A neurosis characterized by severe and very sudden attacks of anxiety.
1. Drugs that have an antianxiety effect and are used widely to relieve emotional tension. The most commonly used antianxiety drugs are the benzodiazepines.
2. Tranquilizers; drugs that reduce anxiety.
Anxious-Fearful Personality Disorders
Category including avoidant, dependent, and obsessive-compulsive personality disorder that is characterized by a chronic sense of anxiety or fearfulness and behaviors intended to ward off feared situations.
Lack of feeling, emotion, interest, or concern.
Perception as modified and enhanced by one’s own emotions, memories, and biases.
Process of gathering information about a person’s symptoms and their possible causes.
Incorporating objects, experiences, or information into existing schemas.
Ataque de Nervios
Attack of the nerves, syndrome in Hispanic cultures that closely resembles anxiety and depressive disorders, o El ataque de los nervios, síndrome en las culturas hispanas que se parece de cerca a la ansiedad y desórdenes depresivos.
Ability to sustain focus on one activity. A disturbance in attention may appear as having difficulty in finishing tasks that have been started, being easily distracted, or having difficulty in concentrating.
A set or predisposition that determines the individual's reaction to a particular stimulus or set of stumuli.
Auditory perception of phenomena that is not real, such as hearing a voice when one is alone.
In insurance policies, the minimum set of benefits that must be made available to the insured.
A class of drugs having anxiolytic ("tranquilizing") effects; examples are Librium and Valium.
Feelings of deprivation, desolation, and grief at the loss of a loved one. The grieving person does not need to seek professional help unless these feelings last for a long period of time or relief is sought for symptoms such as anorexia nervosa or insomnia.
1. In DSM-IV, a group of mood disorders that includes bipolar disorder, single episode; bipolar disorder recurrent; and cyclothymic disorder. A bipolar disorder includes a manic episode at some time during its course. In any particular patient, the bipolar disorder may take the form of a single manic episode (rare), or it may consist of recurrent episodes that are either manic or depressive in nature (but at least one must have been predominantly manic). Bipolar II is used on some classifications (including DSM-IV) to denote a mood disorder characterized by episodes of major depressive disorder and hypomania (rather than full mania). Other authorities prefer to call such a mood disorder “major depressive disorder with hypomanic episodes.”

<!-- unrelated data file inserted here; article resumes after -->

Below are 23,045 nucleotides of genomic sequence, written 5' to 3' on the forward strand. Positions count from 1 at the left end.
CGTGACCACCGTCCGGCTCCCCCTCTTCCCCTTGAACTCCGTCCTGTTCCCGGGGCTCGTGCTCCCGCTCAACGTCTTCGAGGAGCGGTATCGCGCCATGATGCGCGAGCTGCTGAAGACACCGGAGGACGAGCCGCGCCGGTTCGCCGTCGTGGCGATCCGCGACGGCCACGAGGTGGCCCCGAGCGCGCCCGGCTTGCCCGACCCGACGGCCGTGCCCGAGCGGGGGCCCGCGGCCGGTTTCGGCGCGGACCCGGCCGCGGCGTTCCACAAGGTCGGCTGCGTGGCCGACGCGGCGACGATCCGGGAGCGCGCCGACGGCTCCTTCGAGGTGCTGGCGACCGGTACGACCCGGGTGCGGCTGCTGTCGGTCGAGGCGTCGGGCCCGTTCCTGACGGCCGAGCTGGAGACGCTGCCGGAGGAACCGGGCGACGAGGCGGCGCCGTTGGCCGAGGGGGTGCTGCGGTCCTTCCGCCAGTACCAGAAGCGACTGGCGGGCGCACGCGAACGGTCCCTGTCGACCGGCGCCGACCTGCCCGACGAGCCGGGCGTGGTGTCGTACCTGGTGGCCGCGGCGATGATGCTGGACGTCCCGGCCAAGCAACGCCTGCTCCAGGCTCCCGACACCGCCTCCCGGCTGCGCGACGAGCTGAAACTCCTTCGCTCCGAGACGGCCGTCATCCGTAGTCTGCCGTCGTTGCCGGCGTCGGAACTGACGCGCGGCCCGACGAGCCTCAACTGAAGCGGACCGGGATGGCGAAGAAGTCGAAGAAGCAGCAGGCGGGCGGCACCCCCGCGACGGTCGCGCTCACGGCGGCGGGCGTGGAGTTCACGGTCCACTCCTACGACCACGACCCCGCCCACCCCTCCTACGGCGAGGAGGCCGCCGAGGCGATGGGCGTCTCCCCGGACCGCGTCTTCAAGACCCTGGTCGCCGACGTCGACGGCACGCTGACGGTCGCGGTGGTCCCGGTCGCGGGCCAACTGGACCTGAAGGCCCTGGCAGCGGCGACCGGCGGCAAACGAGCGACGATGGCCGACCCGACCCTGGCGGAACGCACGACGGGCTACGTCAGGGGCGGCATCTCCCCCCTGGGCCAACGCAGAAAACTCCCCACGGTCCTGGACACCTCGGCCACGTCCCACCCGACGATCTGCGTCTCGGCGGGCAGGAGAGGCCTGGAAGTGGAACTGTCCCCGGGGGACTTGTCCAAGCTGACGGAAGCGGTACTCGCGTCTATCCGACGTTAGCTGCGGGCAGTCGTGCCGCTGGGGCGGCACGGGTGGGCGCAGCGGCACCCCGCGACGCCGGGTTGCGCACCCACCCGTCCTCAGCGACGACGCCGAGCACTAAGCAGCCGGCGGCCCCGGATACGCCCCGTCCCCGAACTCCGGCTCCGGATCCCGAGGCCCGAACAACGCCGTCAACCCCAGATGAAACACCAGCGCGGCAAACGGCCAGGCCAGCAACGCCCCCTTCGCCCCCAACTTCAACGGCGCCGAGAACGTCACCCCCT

2. A term applied to the disorder of cycles between manic episodes and depressive episodes. Also called manic-depression.
3. A term applied to the disorder of people who experience episodes of both mania and depression or of mania alone.
The unity of two people whose identities are significantly affected by their mutual interactions.
Any form of psychotherapy whose end point is defined either in terms of the number of sessions (generally not more than 15) or in terms of specified objectives; usually goal-oriented, circumscribed, active, focused, and directed toward a specific problem or symptom.
Brief Reactive Psychosis
A disorder in which a person has a sudden onset of psychotic symptoms -- incoherence, loose associations, delusions, hallucinations -- immediately after a severely disturbing event; the symptoms last more than a few hours but no more than two weeks.
Changes in thoughts, emotions, and behavior as a result of extended job stress and unrewarded repetition of duties. Burnout is seen as extreme dissatisfaction, pessimism, lowered job satisfaction, and a desire to quit.
The intervention of a person in a situation that appears to require his or her aid.
Any person involved in the treatment or rehabilitation of a patient; includes the psychiatrist and other members of the traditional treatment team as well as community workers and other nonprofessionals.
A generalized condition of diminished responsiveness shown by trancelike states, posturing, or maintenance of physical attitudes for a prolonged period of time. May occur in organic or psychological disorders, or under hypnosis.